That way, you could avoid morning grogginess and the midday crash where you just want to take a nap, right?

But that’s just not how your body works. And in fact, with the right knowledge of brain science, you can use this system to your advantage.

Say you’ve gone through a couple of these 20-minute learning sessions with 5-minute breaks in between.

But partway through the afternoon, your attention is waning. No matter what, you can’t seem to focus or absorb any information.

This is the perfect time to take a longer break – perhaps a 20-minute session of non-sleep deep rest or even a nap!

Non-sleep deep rest (NSDR) is a meditative state where you’re not asleep, but not exactly fully awake.

It’s a state of rest where you are channeling your awareness from outside in. This can include doing mental scans of your body and focusing your awareness on different senses and parts of your physical being.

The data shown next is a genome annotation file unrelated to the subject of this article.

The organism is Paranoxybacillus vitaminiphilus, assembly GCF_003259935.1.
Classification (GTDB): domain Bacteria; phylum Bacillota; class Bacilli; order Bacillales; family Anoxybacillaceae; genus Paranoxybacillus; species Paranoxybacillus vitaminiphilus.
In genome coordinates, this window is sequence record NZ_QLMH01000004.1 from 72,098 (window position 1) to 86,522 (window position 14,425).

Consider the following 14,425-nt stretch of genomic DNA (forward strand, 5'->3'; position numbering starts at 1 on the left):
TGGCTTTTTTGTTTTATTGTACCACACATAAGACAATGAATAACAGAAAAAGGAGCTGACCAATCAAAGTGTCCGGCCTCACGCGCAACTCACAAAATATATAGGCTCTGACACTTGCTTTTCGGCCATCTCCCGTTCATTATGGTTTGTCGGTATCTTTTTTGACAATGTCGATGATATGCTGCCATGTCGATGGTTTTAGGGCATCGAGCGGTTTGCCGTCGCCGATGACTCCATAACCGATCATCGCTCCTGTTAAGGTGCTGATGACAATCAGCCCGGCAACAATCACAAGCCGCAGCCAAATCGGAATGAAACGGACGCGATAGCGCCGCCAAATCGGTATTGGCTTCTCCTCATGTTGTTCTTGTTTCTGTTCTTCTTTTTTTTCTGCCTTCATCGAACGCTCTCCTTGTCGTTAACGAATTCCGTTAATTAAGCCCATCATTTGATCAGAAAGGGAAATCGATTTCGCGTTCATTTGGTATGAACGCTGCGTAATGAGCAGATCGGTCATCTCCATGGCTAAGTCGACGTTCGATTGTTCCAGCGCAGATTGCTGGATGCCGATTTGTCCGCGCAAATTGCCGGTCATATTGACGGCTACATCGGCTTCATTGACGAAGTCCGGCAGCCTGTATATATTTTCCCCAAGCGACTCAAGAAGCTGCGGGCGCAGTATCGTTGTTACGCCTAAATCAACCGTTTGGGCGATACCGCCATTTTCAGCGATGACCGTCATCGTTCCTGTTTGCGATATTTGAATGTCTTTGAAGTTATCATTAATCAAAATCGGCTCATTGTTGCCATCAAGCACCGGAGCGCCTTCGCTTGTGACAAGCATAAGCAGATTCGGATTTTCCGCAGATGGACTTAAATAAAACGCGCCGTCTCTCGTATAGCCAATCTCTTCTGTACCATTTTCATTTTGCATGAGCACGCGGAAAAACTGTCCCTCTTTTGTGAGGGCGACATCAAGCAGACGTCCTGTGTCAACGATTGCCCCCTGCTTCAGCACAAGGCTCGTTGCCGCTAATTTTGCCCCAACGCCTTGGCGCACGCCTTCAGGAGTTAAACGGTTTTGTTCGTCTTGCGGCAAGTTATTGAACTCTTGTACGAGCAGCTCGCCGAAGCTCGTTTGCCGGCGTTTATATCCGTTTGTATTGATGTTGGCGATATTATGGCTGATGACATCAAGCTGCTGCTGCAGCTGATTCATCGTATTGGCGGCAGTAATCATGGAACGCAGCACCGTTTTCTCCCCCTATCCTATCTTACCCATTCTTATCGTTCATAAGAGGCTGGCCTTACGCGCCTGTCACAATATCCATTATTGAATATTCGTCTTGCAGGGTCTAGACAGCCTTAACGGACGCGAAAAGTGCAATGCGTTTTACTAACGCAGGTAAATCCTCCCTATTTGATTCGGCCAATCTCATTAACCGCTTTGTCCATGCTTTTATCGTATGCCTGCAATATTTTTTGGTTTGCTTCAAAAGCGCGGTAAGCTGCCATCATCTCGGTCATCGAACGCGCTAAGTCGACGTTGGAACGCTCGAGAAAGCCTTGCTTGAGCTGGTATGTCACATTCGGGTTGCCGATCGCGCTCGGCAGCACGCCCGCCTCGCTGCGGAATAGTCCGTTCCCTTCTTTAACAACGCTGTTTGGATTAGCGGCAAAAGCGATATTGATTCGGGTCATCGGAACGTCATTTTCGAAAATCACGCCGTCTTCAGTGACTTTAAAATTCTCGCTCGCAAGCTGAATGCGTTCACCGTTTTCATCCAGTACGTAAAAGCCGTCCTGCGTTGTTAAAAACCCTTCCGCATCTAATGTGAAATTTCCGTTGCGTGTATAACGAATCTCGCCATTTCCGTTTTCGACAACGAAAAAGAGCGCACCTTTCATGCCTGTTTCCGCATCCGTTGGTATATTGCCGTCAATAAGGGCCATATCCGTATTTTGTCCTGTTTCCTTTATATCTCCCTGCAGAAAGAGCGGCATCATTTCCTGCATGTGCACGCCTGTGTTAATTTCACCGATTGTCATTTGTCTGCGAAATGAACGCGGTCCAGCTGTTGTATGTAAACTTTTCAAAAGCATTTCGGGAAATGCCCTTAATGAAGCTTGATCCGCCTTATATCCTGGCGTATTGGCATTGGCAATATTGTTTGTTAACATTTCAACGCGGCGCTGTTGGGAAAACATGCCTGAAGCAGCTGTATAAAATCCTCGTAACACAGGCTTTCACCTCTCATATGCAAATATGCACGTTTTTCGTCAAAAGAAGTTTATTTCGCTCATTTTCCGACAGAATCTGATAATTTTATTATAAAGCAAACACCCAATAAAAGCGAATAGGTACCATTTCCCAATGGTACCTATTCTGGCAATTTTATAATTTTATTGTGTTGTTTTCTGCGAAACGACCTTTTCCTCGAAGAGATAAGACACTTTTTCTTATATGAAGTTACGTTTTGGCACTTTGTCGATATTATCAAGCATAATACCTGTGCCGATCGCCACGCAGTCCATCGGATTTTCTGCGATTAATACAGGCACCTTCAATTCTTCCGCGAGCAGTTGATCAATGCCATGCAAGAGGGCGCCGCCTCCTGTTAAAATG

It helps unplug you from the stressors in your present environment, and you’ll find that you’re in a much calmer state of mind afterwards!

And remember what you read earlier – you’ll tend to be at your most creative when you’re calm, and even a little sleepy!

The state of alertness and focus you might have experienced earlier in the day is best for carrying out your creative strategies. A state of calm is best for coming up with them.

And of course, this differs from person to person.

You might be someone who wakes up feeling calm and relaxed and feels alert later in the day.

If that’s the case, you’re going to want to time your creative endeavors earlier in the day!

3. Maintain a Healthy Sleep Schedule

3 Brain Facts About Accessing Your CreativitySleep is as essential to your learning as wakefulness.

In fact, it’s while you’re asleep that your hippocampus and neocortex go through what you learned during the day and commit them to long-term memory.

They process the information and try to make sense of it through what you already know.

Researchers find that sleep not only allows existing ideas you learned to stick in long-term memory, but also allows your brain to synthesize new ideas.